Lay Language Summary: Our research shows that methamphetamine, an illicit drug abused by 14-50 million people worldwide, can cause irreversible loss of dopaminergic neurons in the substantia nigra, a small region of the brain associated with motor planning and movement. Since loss of this specific population of nerve cells is the main cause of Parkinson’s Disease, our results offer a plausible explanation for the finding that methamphetamine abusers have a significantly higher risk of developing Parkinson’s Disease. As methamphetamine popularity increases worldwide, it is important to understand the detrimental long-term consequences, apart from addiction, that the consumption of this drug may have, especially those related to the irreversible neurodegenerative Parkinson’s Disease. Establishing whether methamphetamine produces persistent loss of dopamine nerve cells in the substantia nigra is vital, since lost dopamine nerve cells are not replaced, and the loss of a small proportion of them may predispose methamphetamine abusers to Parkinson’s Disease. It has been clear for some time that methamphetamine causes persistent loss of dopamine fibers, the long projections by which nerve cells located in the substantia nigra communicate with nerve cells in another brain region, the striatum, to produce movement. Our study addresses a long-standing question in the field: whether methamphetamine destroys not just the fibers, but also the nerve cell bodies in the substantia nigra, causing permanent damage. Our study is the first to provide conclusive evidence that methamphetamine kills dopamine neurons in the substantia nigra. We studied the effect of a single high dose or multiple low doses of methamphetamine on dopaminergic neurotoxicity. The integrity of dopaminergic fibers and cell bodies was evaluated 3 and 12 hours and 1, 3, 7 and 30 days after methamphetamine administration, using a marker to identify dopaminergic neurons and amino-cupric-silver staining to identify degenerating cell bodies and fibers. Strikingly, both treatment protocols resulted in a progressive death of the dopaminergic neurons in the substantia nigra, with 7-15% of these neurons degenerating 1 and 3 days post-methamphetamine, with further small loss of neurons at 7 and 30 days. The total loss of dopamine neurons was 20-25% at 7 or 30 days. Thus, this is the first demonstration of irreversible methamphetamine-induced neuronal loss. As shown previously, both administration protocols also caused significant loss of striatal dopaminergic fibers. Multiple low doses of methamphetamine induced more fiber loss than a single high dose, with the greatest loss occurring 1 day postreatment, followed by a progressive recovery. Despite partial recovery, some deficits in dopamine fibers persisted 30 days after treatment. This neuronal damage had functional consequences: mice exhibited a drastic decrease in movement and motor coordination 1 to 3 days after drug delivery, coincident with the peak nerve fiber loss. Motor activity and motor coordination recovered 7 days after methamphetamine, in parallel with the partial recovery of dopamine nerve fibers. The next step would be to confirm these observations in human methamphetamine abusers and to study the molecular mechanisms involved in this degeneration as well as to explore possible neuroprotection strategies. The extent of neuron loss we observed is not sufficient to induce parkinsonism on its own, since the clinical symptoms of Parkinson’s Disease appear when there is greater than 60% loss of dopamine cells in the substantia nigra and over 80% loss of striatal dopamine fibers. However, the neuronal loss and fiber damage caused by methamphetamine use likely confers a persistent vulnerability to subsequent insults, increasing the risk of developing Parkinson’s Disease.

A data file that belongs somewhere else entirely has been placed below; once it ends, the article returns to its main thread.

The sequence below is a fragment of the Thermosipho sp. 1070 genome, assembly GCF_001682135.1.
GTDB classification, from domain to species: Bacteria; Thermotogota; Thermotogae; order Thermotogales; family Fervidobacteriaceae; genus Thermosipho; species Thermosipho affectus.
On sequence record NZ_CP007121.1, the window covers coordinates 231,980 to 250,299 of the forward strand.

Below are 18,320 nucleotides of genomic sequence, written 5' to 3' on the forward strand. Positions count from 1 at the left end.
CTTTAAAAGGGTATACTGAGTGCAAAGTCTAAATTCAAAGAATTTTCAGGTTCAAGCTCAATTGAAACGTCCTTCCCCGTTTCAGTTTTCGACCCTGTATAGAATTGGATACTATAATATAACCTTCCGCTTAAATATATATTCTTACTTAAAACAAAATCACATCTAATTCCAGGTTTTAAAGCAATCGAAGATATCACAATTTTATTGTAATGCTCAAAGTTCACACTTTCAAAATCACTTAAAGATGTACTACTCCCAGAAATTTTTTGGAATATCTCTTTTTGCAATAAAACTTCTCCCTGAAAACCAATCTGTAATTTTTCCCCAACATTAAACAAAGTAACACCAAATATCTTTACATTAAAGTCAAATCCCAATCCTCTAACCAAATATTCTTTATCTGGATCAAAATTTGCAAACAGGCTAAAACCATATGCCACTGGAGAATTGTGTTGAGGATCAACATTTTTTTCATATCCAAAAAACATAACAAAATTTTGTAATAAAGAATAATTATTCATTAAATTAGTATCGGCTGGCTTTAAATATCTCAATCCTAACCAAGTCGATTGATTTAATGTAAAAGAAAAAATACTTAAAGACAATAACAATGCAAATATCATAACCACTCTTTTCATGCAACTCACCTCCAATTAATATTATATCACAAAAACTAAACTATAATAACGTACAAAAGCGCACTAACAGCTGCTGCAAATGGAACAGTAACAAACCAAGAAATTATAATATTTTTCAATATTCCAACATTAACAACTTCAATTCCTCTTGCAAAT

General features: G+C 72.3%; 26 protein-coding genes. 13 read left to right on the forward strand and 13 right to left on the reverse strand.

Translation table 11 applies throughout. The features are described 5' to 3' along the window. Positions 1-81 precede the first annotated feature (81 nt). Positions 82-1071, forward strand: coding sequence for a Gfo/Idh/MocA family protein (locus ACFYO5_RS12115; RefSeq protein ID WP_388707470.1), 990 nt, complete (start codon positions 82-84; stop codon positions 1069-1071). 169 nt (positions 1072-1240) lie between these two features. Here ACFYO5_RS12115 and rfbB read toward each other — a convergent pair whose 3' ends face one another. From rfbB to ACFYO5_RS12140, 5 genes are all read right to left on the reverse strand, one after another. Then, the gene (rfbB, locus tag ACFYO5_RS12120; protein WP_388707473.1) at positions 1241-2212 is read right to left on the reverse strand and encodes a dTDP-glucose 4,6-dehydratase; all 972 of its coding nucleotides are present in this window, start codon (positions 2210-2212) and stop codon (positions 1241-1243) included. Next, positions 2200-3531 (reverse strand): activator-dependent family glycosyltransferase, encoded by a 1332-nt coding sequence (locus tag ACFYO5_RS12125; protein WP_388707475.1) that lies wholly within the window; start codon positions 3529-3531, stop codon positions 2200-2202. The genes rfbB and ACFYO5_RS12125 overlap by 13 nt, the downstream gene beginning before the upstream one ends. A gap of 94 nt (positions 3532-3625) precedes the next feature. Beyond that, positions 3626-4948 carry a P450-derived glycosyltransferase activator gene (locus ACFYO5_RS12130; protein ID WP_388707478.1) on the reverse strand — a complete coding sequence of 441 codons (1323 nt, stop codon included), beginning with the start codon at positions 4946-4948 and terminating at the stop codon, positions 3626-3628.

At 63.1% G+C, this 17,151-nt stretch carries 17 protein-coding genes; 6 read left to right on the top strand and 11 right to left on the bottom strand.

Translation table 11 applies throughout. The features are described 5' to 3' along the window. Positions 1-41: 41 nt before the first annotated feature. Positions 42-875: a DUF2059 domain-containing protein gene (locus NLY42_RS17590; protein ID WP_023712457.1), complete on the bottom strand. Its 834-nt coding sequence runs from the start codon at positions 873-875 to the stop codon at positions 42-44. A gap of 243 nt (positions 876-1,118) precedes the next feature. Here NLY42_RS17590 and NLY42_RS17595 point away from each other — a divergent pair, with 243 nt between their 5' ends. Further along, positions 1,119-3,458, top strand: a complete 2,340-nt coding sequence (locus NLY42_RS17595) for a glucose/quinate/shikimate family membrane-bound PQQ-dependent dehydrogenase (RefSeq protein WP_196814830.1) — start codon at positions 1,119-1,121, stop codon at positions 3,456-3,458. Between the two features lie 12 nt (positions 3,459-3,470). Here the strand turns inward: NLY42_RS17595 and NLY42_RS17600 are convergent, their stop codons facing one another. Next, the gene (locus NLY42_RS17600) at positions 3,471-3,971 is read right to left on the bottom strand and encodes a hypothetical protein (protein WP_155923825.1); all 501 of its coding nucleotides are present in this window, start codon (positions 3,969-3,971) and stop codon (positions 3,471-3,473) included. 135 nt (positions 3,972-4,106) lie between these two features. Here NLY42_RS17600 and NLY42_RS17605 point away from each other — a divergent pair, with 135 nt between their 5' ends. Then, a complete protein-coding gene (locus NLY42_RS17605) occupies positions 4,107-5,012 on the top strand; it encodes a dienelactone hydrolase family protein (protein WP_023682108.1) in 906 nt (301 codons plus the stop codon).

Neuroscience 2013 (43rd annual meeting of the Society for Neuroscience)Exit